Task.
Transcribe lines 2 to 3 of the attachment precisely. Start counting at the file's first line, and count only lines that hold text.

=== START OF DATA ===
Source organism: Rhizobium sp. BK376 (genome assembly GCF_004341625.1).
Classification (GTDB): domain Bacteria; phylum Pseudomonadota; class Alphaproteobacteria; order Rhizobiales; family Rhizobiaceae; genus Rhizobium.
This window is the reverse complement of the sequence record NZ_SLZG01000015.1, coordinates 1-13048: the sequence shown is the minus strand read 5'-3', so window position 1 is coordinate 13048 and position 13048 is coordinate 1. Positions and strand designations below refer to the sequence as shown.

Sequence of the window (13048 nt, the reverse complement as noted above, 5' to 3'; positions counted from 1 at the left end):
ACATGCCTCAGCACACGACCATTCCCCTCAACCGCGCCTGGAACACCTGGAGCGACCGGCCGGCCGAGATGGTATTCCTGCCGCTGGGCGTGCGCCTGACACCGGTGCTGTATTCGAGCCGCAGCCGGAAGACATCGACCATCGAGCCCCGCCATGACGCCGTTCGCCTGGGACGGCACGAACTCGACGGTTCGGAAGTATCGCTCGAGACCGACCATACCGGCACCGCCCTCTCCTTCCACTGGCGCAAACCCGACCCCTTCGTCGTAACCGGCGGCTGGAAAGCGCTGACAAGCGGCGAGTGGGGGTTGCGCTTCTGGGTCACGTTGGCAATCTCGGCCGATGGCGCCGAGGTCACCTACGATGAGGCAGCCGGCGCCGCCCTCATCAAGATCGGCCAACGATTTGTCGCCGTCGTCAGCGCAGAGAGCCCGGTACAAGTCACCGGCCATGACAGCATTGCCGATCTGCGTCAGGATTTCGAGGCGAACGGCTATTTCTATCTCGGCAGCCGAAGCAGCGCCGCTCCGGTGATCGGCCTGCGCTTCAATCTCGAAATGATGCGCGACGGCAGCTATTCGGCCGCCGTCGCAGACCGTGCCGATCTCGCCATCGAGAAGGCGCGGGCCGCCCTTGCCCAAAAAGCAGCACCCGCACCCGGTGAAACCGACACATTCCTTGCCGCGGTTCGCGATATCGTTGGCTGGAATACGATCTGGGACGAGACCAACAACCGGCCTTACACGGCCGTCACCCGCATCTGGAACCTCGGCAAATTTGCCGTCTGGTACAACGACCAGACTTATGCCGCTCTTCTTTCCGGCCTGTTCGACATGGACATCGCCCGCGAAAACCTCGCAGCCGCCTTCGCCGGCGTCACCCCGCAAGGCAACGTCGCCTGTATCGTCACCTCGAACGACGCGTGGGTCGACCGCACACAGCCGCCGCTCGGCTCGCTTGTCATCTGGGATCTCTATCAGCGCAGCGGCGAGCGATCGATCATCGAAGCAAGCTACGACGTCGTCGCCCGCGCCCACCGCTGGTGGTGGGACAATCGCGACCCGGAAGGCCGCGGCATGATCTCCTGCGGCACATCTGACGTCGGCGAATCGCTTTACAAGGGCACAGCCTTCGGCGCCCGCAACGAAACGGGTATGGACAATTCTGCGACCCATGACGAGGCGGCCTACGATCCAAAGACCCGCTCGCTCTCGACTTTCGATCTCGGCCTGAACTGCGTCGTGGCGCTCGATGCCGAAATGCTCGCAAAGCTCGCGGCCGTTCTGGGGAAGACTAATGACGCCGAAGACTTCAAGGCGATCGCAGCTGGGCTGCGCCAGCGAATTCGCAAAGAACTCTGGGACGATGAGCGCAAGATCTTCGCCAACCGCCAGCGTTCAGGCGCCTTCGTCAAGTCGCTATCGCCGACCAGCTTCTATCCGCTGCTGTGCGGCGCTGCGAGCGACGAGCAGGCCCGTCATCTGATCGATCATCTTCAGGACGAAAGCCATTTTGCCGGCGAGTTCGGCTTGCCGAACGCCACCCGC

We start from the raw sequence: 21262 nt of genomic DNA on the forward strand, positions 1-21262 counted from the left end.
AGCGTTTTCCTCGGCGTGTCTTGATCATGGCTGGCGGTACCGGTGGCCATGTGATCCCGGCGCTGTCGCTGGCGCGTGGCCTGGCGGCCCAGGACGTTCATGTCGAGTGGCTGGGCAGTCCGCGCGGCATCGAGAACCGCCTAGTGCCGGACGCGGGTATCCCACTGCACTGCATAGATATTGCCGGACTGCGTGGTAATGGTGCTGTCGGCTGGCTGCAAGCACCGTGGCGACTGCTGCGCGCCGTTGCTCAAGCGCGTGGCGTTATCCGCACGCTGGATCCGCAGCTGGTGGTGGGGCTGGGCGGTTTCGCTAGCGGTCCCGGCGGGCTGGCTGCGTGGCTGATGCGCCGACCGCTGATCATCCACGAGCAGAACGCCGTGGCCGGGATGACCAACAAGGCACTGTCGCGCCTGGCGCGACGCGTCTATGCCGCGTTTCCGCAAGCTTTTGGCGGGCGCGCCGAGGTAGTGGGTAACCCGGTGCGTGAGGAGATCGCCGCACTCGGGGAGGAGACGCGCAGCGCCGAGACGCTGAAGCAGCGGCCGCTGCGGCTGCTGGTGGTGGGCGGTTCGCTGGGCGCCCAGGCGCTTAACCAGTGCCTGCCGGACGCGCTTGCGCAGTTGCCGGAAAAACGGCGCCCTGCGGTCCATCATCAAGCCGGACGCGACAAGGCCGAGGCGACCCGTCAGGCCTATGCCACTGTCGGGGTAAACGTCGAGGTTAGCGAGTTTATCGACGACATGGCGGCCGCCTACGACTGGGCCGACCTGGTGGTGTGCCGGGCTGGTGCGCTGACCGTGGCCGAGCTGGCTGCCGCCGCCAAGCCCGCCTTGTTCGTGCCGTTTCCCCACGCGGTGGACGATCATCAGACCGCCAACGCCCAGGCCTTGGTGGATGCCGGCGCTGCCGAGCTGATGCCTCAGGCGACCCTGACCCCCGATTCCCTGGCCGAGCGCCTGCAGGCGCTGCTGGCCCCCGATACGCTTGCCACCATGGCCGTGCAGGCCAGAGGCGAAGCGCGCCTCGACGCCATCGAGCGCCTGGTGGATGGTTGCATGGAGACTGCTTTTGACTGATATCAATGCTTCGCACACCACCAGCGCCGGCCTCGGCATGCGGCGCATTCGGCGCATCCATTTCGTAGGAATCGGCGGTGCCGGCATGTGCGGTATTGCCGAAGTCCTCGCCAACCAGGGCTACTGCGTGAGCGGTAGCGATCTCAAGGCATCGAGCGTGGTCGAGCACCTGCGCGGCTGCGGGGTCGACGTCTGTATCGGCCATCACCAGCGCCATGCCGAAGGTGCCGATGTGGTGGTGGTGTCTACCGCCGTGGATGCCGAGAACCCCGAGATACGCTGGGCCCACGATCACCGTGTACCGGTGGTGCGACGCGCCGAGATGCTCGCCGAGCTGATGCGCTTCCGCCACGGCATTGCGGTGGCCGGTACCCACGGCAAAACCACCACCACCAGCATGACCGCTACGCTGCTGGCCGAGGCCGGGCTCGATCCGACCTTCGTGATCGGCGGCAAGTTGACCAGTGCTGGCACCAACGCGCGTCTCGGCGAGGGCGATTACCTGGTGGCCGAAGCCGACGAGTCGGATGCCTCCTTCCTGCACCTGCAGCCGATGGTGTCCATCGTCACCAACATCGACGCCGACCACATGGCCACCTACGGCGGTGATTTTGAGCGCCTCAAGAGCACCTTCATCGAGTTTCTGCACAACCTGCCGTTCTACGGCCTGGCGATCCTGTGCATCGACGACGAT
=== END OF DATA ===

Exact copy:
Classification (GTDB): domain Bacteria; phylum Pseudomonadota; class Alphaproteobacteria; order Rhizobiales; family Rhizobiaceae; genus Rhizobium.
This window is the reverse complement of the sequence record NZ_SLZG01000015.1, coordinates 1-13048: the sequence shown is the minus strand read 5'-3', so window position 1 is coordinate 13048 and position 13048 is coordinate 1. Positions and strand designations below refer to the sequence as shown.